Sure, they probably don't need the publicity, they seem to be able to get all the press they want at any time... but it's a matter of tone. Of saying to the Mac/Apple user community: "hey, we are fans ourselves, here we are, along with you". Pulling out may isolate them. Like any big company they are already hard to reach... tried to send an email to Apple (or MS or...) recently? Could you? Did you get an answer?
Any presence they do have is good.

Wednesday, December 17, 2008

Three condoms, please

Three condoms, please.

Compact cameras

David Pogue reviews current compact cameras under $300.
"Quite a bit has changed in the camera landscape since this survey began in 2001 — and even since last year. All of these cameras now have optical image stabilizers. That is, their sensors actually jiggle, about 4,000 times a second, to counteract the little jitters of your hand — an effective way to reduce blurry shots when you’re zoomed in or in low light.
All now offer face recognition, too. It sounds like a bell, or maybe a whistle, but is, in fact, fantastically useful."

"It sounds like a bell, or maybe a whistle"... Haha. I love this guy's writing.

Batman, human?

Amazon UK link
Amazon US link

OK, so I've seen The Dark Knight now. Much better than Batman Begins, to my taste, and another very visual movie that makes me pleased to have blu-ray despite irritations that the machines don't remember how far they played a disc last time*.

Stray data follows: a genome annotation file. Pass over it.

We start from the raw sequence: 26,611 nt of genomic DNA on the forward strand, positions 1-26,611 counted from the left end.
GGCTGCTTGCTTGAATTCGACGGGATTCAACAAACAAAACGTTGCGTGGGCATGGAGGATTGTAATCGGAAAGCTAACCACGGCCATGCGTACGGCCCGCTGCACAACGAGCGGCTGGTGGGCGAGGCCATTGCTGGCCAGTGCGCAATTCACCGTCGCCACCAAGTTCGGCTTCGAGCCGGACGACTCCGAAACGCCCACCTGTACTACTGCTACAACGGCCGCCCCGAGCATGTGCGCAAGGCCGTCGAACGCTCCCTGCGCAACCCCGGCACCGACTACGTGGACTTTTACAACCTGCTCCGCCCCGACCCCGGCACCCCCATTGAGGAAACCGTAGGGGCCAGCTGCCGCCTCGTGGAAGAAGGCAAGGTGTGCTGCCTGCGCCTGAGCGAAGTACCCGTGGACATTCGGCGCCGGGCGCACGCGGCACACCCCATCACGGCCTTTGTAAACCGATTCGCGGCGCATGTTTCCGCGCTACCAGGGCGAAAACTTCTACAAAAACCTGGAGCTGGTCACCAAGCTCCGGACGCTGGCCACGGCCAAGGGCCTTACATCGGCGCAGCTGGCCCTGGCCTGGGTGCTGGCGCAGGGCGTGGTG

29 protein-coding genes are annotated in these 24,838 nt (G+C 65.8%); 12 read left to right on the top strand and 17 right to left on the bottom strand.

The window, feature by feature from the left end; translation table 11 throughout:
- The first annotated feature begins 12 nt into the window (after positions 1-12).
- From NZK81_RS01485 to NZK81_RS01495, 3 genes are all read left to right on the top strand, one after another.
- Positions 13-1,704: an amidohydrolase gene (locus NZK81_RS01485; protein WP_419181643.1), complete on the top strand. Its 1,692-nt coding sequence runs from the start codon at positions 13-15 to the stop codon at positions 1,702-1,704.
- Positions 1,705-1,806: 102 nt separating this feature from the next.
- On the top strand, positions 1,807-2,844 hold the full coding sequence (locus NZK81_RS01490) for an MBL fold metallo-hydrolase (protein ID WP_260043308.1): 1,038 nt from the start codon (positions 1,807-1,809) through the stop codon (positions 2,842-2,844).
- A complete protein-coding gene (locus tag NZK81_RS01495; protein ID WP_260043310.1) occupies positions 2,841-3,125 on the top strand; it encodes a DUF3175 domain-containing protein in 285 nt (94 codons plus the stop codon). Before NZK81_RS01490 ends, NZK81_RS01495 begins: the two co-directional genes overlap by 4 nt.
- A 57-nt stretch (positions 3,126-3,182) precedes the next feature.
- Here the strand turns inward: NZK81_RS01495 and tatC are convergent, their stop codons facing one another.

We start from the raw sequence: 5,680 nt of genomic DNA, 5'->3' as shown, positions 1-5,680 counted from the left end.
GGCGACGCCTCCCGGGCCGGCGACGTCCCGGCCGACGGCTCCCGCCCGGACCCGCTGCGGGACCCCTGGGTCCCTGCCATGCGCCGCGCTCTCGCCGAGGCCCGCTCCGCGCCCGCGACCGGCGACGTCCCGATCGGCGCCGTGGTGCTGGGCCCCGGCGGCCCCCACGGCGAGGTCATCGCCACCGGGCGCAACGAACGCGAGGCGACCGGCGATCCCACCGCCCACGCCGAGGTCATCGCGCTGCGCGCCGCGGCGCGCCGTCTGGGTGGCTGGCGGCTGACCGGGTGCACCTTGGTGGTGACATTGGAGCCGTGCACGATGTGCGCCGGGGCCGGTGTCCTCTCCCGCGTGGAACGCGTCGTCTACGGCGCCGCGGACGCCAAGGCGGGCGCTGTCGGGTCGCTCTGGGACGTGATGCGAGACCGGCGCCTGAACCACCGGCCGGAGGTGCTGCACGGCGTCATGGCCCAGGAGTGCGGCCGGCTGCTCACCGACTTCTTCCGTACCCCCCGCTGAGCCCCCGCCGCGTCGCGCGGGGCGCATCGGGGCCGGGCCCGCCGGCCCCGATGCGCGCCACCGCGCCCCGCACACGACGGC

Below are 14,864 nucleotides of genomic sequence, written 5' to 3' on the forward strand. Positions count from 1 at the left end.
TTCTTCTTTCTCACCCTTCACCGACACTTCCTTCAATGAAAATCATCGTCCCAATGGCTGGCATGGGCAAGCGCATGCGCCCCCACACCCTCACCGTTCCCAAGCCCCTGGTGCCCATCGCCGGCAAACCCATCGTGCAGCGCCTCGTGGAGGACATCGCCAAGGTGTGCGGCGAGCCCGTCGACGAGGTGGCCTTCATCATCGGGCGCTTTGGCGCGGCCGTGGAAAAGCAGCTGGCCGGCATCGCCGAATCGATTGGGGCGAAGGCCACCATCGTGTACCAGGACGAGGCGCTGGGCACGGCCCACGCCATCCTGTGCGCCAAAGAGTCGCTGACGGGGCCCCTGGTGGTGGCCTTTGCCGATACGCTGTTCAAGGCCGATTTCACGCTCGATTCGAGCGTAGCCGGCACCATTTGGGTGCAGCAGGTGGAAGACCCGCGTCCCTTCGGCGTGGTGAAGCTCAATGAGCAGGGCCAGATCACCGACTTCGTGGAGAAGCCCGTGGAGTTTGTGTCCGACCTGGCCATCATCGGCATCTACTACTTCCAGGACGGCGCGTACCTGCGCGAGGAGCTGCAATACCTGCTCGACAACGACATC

As often happens, I only become moved to blog a subject if I come upon a more or less philosophical idea about it. This one is: we hear often (and many times in the extras for this film) that Batman is the coolest superhero because he has no super-powers...

But is this really true? Sure, ostensibly he hasn't. It's stated that he's just a human, albeit highly trained and disciplined. But let's face it: is there a single human being on the planet who can do what Batman can? Build and use super-gadgets beyond any others on Earth? Swing between high-rises on a thin line? Beat up big gangs of thugs with guns, night after night, year after year?

I think not. Ergo, he is super-human. And if he wasn't, he wouldn't be a super-hero. But it shows that the argument is fallacious. He is cool not because he is not super-powered, but because he is.

Another issue entirely is: Batman is only Batman by being really violent. Is this truly a hero? Do we really want to admire a highly violent person? But I guess that's a bottomless philosophical issue.

*Actually I've established now that this seems to be established by the disc not the player, since the Bat Bonus disc is being remembered, unlike all other discs I've played. Odd, why do they want to do that?